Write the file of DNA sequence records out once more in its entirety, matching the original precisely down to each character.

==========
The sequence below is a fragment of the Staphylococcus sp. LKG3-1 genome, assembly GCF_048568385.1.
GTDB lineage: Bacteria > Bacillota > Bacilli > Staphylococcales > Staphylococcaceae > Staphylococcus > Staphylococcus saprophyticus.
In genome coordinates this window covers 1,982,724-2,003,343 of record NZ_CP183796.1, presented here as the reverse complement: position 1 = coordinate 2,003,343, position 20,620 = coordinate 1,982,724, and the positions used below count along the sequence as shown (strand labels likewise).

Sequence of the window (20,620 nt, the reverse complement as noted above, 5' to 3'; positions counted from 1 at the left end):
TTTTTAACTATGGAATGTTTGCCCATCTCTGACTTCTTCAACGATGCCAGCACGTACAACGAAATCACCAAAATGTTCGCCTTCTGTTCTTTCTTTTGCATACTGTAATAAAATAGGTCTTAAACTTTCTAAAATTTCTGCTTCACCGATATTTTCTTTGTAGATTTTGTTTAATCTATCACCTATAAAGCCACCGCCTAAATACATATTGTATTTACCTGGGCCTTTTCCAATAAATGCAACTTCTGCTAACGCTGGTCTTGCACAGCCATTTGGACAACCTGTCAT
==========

The sequence below is a fragment of the Staphylococcus sp. LKG3-1 genome, assembly GCF_048568385.1.
GTDB lineage: Bacteria > Bacillota > Bacilli > Staphylococcales > Staphylococcaceae > Staphylococcus > Staphylococcus saprophyticus.
In genome coordinates this window covers 1,982,724-2,003,343 of record NZ_CP183796.1, presented here as the reverse complement: position 1 = coordinate 2,003,343, position 20,620 = coordinate 1,982,724, and the positions used below count along the sequence as shown (strand labels likewise).

Sequence of the window (20,620 nt, the reverse complement as noted above, 5' to 3'; positions counted from 1 at the left end):
TTTTTAACTATGGAATGTTTGCCCATCTCTGACTTCTTCAACGATGCCAGCACGTACAACGAAATCACCAAAATGTTCGCCTTCTGTTCTTTCTTTTGCATACTGTAATAAAATAGGTCTTAAACTTTCTAAAATTTCTGCTTCACCGATATTTTCTTTGTAGATTTTGTTTAATCTATCACCTATAAAGCCACCGCCTAAATACATATTGTATTTACCTGGGCCTTTTCCAATAAATGCAACTTCTGCTAACGCTGGTCTTGCACAGCCATTTGGACAACCTGTCAT